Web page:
April 20 2022 Urgent Update - Insteon ceased all sales and service operations abruptly in mid April of 2022, as covered by arstechnica here. Their abrupt closure left customers without access to their hubs to change any settings, myself included. While smarthome.com hasn't been taken offline yet, I would not recommend ordering anything. This shut-down has been confirmed by Insteon, see @danwroc's tweet linking to insteon.com/news2022. It's also not quite as bad operationally as it first seemed, with my own home's sunset/midnight/sunrise programs all still running fine, at least until the next Daylight Saving Time change on November 6 2022 here in the US. There also might be some paths forward to keep the installed hardware going, see details in My Hub is now offline thread on reddit, where rszostak writes:
Folks just to clear up a few things, the issue with the servers being done impacts the Insteon App which uses the Insteon servers to process the requests from the App. The timers are actually stored on the hub thus the reason those still work but you need the App to make changes so we are screwed to make changes as long as the Insteon servers are down, the Insteon App is effectively dead. However the good news is the hub can still be used with software that runs locally and does not rely on the cloud.
This is a shameful example of poor company behavior, and of the risk taken when investing in gear from any cloud-connected IoT device company. Such stories hurt the IoT industry as a whole. I'm glad that the prospects for some level of local Insteon device control may make the pain felt much less keen that it would be for other sad story endings such as Wink, and hopefully I can keep my dozens of Insteon devices away from landfills for at least a little while longer. All my local light wall toggle switches will continue to keep working, and a while back I moved from Insteon leak and smoke sensors over to the monitored service of (Amazon owned) Ring Home Security System.
Article as it originally appeared below.
My home automation experiences started painfully, with thirteen years of mixed luck with X10 devices. I finally cut over to Insteon products in 2008. My first device was the 2413U and the clunky HouseLinc software, and an always-on Windows system to run it. While it controlled my Insteon devices fairly well, the interface was dreadful. I literally hated every time I had to go use it.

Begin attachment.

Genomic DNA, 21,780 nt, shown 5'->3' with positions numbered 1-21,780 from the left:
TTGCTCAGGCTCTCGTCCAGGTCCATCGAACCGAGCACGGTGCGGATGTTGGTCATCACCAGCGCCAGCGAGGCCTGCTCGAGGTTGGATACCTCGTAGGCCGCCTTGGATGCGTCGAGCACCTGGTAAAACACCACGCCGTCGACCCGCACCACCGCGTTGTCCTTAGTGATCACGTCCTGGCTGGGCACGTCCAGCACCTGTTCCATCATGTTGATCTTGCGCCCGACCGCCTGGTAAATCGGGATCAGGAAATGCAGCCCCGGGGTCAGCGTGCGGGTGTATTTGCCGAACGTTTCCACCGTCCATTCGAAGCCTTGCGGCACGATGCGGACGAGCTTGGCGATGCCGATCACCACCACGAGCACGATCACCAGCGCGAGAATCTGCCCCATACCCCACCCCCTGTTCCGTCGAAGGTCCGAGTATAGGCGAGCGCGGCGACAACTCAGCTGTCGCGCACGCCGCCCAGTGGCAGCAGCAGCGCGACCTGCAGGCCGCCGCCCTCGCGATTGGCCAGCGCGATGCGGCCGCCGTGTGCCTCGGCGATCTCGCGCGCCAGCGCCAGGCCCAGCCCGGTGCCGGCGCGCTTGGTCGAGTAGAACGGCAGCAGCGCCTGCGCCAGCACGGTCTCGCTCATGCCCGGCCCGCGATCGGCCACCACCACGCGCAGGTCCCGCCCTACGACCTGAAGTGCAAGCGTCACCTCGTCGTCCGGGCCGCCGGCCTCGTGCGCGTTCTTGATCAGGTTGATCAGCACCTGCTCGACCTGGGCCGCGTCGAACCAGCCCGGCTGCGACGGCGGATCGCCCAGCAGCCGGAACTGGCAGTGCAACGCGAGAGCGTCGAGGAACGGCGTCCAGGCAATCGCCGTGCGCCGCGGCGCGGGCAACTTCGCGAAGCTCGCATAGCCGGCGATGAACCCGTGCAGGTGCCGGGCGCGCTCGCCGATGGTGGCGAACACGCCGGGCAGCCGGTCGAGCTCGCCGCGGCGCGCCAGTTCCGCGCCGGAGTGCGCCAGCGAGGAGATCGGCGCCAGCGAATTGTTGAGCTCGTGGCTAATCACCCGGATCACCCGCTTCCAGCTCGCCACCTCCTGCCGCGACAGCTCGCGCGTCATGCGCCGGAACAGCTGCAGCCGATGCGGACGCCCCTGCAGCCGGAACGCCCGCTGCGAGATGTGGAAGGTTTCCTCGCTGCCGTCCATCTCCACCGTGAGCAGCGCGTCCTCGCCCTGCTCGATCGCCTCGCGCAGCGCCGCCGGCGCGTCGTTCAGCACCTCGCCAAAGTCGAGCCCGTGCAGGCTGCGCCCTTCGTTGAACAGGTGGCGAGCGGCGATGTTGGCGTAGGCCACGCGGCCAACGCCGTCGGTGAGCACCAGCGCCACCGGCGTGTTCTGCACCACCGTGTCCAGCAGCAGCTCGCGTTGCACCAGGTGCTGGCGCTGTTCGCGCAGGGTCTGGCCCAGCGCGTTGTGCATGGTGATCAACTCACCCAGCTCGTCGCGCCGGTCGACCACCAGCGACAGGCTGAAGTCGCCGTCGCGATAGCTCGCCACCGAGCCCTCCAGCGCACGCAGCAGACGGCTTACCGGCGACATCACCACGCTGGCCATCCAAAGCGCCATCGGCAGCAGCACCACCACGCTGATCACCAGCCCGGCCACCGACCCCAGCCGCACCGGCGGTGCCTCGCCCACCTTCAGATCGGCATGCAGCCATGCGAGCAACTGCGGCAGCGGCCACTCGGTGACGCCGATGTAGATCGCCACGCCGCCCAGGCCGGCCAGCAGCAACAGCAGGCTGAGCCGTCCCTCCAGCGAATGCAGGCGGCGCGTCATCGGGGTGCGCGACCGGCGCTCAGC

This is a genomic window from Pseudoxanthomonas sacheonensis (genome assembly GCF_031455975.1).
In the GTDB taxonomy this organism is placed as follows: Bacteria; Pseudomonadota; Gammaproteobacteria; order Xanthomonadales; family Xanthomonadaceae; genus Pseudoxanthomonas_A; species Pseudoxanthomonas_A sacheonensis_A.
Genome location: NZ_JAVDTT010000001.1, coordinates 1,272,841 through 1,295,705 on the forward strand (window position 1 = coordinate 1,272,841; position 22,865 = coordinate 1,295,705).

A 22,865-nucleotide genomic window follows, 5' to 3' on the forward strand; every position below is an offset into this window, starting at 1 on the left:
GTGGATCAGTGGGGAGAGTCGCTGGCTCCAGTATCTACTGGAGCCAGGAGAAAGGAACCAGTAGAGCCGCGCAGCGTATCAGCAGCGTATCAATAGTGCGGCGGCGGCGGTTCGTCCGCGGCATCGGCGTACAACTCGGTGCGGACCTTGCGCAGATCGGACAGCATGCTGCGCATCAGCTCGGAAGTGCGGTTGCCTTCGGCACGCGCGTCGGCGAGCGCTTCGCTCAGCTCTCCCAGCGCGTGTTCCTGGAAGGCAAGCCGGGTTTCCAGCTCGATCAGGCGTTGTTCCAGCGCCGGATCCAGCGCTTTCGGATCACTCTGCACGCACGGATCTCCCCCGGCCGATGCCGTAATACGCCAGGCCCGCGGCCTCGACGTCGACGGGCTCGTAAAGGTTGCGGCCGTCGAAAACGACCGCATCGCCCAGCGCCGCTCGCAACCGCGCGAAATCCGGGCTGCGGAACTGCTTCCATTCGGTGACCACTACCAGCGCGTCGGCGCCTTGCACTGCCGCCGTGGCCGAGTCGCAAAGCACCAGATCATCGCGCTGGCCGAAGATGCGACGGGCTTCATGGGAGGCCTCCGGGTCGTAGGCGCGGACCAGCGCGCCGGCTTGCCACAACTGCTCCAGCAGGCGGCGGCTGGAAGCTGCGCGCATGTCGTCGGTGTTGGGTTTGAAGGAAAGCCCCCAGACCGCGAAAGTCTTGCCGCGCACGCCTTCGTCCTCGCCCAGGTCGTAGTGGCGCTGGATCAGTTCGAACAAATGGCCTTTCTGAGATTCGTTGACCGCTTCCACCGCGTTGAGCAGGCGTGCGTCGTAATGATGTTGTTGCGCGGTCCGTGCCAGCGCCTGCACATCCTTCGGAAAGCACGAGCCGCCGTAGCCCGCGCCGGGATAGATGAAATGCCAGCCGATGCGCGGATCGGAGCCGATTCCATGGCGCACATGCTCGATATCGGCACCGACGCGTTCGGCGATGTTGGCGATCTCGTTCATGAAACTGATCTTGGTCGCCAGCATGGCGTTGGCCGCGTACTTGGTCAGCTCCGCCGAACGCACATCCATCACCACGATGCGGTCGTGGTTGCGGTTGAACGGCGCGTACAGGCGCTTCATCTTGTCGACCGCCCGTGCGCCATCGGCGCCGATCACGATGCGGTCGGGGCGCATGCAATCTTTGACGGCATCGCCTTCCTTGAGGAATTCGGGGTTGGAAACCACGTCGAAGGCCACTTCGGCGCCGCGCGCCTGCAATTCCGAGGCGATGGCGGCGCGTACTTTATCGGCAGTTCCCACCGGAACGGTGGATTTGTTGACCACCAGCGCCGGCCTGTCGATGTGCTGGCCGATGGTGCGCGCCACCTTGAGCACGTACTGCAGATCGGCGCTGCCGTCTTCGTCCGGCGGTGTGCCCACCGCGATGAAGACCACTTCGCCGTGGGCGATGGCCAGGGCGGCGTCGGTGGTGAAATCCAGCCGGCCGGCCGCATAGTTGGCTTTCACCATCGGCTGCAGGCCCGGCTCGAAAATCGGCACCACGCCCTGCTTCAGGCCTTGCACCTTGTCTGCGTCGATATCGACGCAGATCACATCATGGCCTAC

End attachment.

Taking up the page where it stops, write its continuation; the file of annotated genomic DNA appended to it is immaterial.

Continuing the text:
Then came the 2412N with a simple, primitive Web UI. But its clock that couldn't be configured to be self setting, despite the network connection. Even worse, the clock drifted so much that I'd have to manually adjust the time every 2-3 weeks, and again for each daylight savings time change. So you can safely say it's been a long, bumpy road.
But things have gotten much easier and more affordable, with the release of the Insteon Hub in December of 2012. Built in NTP time sync and automatic geo-location via the smartphone app, to configure proper sunset and sunrise times, year-round. I'm finally confident enough in my own home's solution to share what I've done, publicly. I personally own all the items pictured below. Many of them for more than 5 years. It's the December 2012 release of the new Insteon Hub that changed everything for me, and controls all of my existing Insteon devices together. This tiny unit tucked away in my basement has added considerable value and comfort to my home. Not just for me, for my family.
Over time, you'll see this list of articles published at TinkerTry.com that relate to home automation grow, with a sampler below. I hope you'll find these first-hand stories helpful as you begin researching options for your home. I personally lean toward placing my orders through Amazon.com lately, so I can keep track of all my orders, and use the faster Amazon Prime shipping. The Insteon items themselves generally ship straight from Smarthome in California anyway.
Let's get a few simple terms explained first. You need an Insteon controller to send commands like ON or OFF, perhaps using a built-in automated schedule. Or you can also send these commands whenever you wish, using a free Smartphone app. Those commands are received by your Insteon responder, a small unit typically plugged in between your wall outlet and your device, such as a lamp. That responder acknowledges it received and executed the command by sending a confirmation signal back to the controller. This way is the basics of how your controller knows when responders actually respond to requests, and if they're ON or OFF.
Examples of a controller and a _responder _that work together are seen in the first 2 photos below. All signals from a Dual-Band controller are sent over your home's AC wiring via the power cord, as well as over radio waves, which are picked up and retransmitted by multiple receivers, strengthening this "mesh" network. A nice summary of the devices in this nice Smarthome table here. For particularly large homes, an Insteon RF mesh repeater can be used to help boost those signals even further, explained here.
Should you need assistance, consider using Smarthome's forum or Insteon FAQ. You may also contact Smarthome directly. I've found their phone support to be excellent. With all those basics out of the way, you're ready to be a knowledgeable shopper as I share each of my devices with you. Read this deep dive first Insteon Hub first impressions, easier home automation, configured right from your smartphone or just dive in and try and buy the Insteon Hub 2242-222 ~$129.99 USD
Here's a simple Insteon responder to get started on your home automation journey. Insteon ApplianceLinc On-Off Module, 3-pin 2456S3 $34.99 USD Use Insteon controller app to add a new device. Then plug in the module, press and hold the button on the side for 3 seconds, and you'll hear a little chirp. This starts the pairing process, much like Bluetooth. You app will then acknowledge it found this responder, and now allow you to control it, from inside your home, or even when not home. That easy!